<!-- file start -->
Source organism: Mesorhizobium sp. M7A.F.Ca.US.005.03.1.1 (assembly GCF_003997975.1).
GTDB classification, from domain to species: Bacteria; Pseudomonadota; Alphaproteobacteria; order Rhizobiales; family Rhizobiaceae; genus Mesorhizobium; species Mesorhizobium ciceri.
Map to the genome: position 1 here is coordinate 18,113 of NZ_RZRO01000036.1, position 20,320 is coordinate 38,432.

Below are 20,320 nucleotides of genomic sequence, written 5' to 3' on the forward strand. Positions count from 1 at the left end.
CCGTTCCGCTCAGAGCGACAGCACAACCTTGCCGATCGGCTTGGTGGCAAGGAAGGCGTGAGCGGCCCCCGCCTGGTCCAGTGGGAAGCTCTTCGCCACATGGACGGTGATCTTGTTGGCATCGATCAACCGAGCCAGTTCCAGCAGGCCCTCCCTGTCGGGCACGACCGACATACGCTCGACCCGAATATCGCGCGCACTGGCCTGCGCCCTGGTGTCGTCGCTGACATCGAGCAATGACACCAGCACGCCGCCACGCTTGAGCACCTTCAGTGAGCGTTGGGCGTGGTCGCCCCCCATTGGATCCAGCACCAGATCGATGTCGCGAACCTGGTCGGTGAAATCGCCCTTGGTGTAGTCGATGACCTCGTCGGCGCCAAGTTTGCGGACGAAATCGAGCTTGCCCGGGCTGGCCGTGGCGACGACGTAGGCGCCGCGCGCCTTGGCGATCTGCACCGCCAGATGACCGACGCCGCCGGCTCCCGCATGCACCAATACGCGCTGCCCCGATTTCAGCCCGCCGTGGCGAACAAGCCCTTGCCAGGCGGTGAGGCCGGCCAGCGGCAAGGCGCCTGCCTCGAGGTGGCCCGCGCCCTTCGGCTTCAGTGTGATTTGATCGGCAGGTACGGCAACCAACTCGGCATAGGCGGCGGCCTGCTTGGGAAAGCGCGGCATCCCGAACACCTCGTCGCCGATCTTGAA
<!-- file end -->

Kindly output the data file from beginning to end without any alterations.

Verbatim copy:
Source organism: Mesorhizobium sp. M7A.F.Ca.US.005.03.1.1 (assembly GCF_003997975.1).
GTDB classification, from domain to species: Bacteria; Pseudomonadota; Alphaproteobacteria; order Rhizobiales; family Rhizobiaceae; genus Mesorhizobium; species Mesorhizobium ciceri.
Map to the genome: position 1 here is coordinate 18,113 of NZ_RZRO01000036.1, position 20,320 is coordinate 38,432.

Below are 20,320 nucleotides of genomic sequence, written 5' to 3' on the forward strand. Positions count from 1 at the left end.
CCGTTCCGCTCAGAGCGACAGCACAACCTTGCCGATCGGCTTGGTGGCAAGGAAGGCGTGAGCGGCCCCCGCCTGGTCCAGTGGGAAGCTCTTCGCCACATGGACGGTGATCTTGTTGGCATCGATCAACCGAGCCAGTTCCAGCAGGCCCTCCCTGTCGGGCACGACCGACATACGCTCGACCCGAATATCGCGCGCACTGGCCTGCGCCCTGGTGTCGTCGCTGACATCGAGCAATGACACCAGCACGCCGCCACGCTTGAGCACCTTCAGTGAGCGTTGGGCGTGGTCGCCCCCCATTGGATCCAGCACCAGATCGATGTCGCGAACCTGGTCGGTGAAATCGCCCTTGGTGTAGTCGATGACCTCGTCGGCGCCAAGTTTGCGGACGAAATCGAGCTTGCCCGGGCTGGCCGTGGCGACGACGTAGGCGCCGCGCGCCTTGGCGATCTGCACCGCCAGATGACCGACGCCGCCGGCTCCCGCATGCACCAATACGCGCTGCCCCGATTTCAGCCCGCCGTGGCGAACAAGCCCTTGCCAGGCGGTGAGGCCGGCCAGCGGCAAGGCGCCTGCCTCGAGGTGGCCCGCGCCCTTCGGCTTCAGTGTGATTTGATCGGCAGGTACGGCAACCAACTCGGCATAGGCGGCGGCCTGCTTGGGAAAGCGCGGCATCCCGAACACCTCGTCGCCGATCTTGAA